Everybody has a different description for what they experience when they overdo it with their voice. Everybody reacts to vocal strain in a different way, depending on their level of knowledge (about how the voice works) and their life experiences (advice they have accumulated along the way).
This blog aims to clarify:
1) what vocal strain sounds and feels like,
2) what to do about it,
3) and to offer advice on how you can try to avoid it in the first place.
Vocal Strain: What does it sound and feel like?
The most common symptoms of vocal strain are:
- Discomfort in the throat and neck area: this could be an ache, soreness, pain, tightness, scratchiness, tickling, the feeling of a lump in the throat, dryness or a burning sensation.
- Impaired voice quality: such as hoarseness, breathiness, a ‘strained’ sound, roughness, pitch breaks, or creakiness.
- Change in the pitch of the voice: too high, too low, or monotone.
- Voice loss: fatigue, running out of breath.
- Difficulty in projecting the voice: volume is difficult to control, muffled voice or difficulty with resonance.
- Difficulty reaching certain pitches. That you could reach previously.
These symptoms can occur in association with structural changes on the vocal folds like swelling, inflammation, vocal nodules, polyps, sulci, but in many cases the vocal folds appear perfectly normal.
In only a very small number of cases are voice problems caused by a serious disease.
The usual cause of vocal strain will be a combination of small problems related to the way the person uses his or her voice, the physical environment in which the voice is used and increased levels of stress and tension. Sometimes an unhealthy lifestyle or illnesses such as hay fever, reflux and sinus problems can also contribute to the problem. Because most voice problems are caused by a combination of factors which are not serious or difficult to eliminate, most can be easily prevented or remedied if detected early.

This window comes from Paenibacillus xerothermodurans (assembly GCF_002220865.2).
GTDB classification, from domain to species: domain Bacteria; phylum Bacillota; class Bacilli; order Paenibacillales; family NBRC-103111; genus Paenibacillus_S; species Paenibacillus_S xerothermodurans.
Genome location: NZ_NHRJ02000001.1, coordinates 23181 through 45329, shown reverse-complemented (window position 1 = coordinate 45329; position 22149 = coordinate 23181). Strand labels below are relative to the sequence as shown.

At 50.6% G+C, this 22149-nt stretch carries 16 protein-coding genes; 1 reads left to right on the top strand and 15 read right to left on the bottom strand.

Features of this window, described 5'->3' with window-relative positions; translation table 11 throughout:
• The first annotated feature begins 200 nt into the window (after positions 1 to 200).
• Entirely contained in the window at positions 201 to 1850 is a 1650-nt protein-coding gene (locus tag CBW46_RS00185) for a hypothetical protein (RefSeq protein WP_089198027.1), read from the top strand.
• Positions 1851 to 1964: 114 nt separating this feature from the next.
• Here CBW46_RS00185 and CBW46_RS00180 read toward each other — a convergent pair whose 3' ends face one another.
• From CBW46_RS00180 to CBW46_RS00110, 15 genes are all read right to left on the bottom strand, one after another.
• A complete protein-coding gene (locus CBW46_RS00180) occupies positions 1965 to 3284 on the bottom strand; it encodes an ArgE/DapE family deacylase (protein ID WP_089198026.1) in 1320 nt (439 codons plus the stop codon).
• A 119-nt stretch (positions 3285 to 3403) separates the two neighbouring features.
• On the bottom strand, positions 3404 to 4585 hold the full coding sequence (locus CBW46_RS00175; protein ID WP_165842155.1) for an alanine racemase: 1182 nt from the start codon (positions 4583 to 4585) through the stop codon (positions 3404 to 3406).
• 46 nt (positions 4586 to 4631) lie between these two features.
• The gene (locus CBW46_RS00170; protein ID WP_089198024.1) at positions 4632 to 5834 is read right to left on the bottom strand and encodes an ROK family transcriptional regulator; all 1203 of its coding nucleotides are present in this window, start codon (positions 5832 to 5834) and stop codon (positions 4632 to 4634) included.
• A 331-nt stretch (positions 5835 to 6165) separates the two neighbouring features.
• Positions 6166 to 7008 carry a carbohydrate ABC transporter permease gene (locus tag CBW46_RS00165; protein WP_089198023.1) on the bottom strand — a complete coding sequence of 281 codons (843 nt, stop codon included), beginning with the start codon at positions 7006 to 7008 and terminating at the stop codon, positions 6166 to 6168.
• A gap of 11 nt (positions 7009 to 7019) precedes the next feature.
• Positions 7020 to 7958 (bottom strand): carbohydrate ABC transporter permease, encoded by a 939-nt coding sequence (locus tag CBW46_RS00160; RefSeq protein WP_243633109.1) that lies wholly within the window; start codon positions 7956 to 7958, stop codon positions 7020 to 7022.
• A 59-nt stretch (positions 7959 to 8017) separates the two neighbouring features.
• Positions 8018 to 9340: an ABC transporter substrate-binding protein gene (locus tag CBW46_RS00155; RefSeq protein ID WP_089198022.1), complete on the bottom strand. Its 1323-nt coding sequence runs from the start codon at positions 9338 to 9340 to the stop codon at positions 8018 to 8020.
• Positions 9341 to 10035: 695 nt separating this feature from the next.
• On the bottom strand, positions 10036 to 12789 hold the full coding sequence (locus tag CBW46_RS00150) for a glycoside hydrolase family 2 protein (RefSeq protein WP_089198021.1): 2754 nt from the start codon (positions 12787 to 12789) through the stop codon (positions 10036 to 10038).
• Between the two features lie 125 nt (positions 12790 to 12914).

Vocal Strain: What to do about it?
Nearly everyone experiences minor throat discomfort or small changes in breath control, voice quality, pitch, loudness, or resonance from time to time. (Especially in the mornings or after a night out!)
When these changes are very slight, last for only a few minutes and do not recur every day, there is usually nothing to be concerned about.
When these changes are associated with a viral infection of the throat or sinuses, as long as the voice symptoms disappear when the infection resolves, there is rarely a need to be concerned.
If the voice symptoms are more than very slight, last for days, recur regularly and do not result from a viral infection, it is important to get your voice checked. From a medical point of view, the usual guideline is that any hoarseness or voice loss which persists for three weeks or more should be investigated by a medical doctor, preferably an Ear, Nose and Throat specialist.
In other words – go to your GP and get a referral to an ENT doctor.